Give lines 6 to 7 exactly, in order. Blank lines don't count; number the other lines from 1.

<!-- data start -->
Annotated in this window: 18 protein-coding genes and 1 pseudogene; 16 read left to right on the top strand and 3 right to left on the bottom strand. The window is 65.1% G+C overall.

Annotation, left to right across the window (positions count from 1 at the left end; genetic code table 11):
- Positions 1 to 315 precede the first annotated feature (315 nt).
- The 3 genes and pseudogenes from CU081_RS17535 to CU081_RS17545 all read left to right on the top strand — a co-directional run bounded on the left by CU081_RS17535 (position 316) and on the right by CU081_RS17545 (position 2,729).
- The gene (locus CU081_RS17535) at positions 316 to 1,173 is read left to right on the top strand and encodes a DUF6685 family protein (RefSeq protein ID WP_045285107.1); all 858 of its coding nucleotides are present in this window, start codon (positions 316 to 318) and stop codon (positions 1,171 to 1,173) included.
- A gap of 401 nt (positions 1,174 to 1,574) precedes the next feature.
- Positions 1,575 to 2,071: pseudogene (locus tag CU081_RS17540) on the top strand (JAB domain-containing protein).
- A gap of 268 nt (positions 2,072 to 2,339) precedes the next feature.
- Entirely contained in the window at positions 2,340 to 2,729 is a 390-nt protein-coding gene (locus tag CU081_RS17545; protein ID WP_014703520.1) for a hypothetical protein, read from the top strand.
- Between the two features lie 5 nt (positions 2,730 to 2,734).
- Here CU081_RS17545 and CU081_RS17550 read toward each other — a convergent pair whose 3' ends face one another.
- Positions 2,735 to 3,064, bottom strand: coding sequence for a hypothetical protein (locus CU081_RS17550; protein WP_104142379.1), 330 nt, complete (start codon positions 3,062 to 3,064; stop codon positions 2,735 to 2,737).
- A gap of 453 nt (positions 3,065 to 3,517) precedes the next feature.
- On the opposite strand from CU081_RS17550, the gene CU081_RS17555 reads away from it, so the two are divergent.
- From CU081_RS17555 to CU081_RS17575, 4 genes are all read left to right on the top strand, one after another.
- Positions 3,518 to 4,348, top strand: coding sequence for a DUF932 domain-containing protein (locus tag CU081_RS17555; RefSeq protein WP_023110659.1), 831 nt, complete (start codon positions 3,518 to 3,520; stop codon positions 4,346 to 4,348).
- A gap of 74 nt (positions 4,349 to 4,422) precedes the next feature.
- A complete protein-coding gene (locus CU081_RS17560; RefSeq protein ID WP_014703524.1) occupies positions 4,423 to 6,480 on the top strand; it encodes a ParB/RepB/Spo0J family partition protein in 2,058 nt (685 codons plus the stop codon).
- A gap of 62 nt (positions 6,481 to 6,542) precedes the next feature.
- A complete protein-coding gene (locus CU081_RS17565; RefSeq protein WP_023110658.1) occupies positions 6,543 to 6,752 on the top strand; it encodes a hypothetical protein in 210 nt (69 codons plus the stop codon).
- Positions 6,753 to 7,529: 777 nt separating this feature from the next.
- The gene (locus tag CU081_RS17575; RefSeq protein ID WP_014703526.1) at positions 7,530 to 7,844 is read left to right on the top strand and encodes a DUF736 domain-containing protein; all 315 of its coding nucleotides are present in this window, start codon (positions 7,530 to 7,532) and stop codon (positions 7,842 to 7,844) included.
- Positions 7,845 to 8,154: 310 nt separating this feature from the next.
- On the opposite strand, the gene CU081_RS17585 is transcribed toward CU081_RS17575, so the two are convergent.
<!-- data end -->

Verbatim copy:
- A gap of 401 nt (positions 1,174 to 1,574) precedes the next feature.
- Positions 1,575 to 2,071: pseudogene (locus tag CU081_RS17540) on the top strand (JAB domain-containing protein).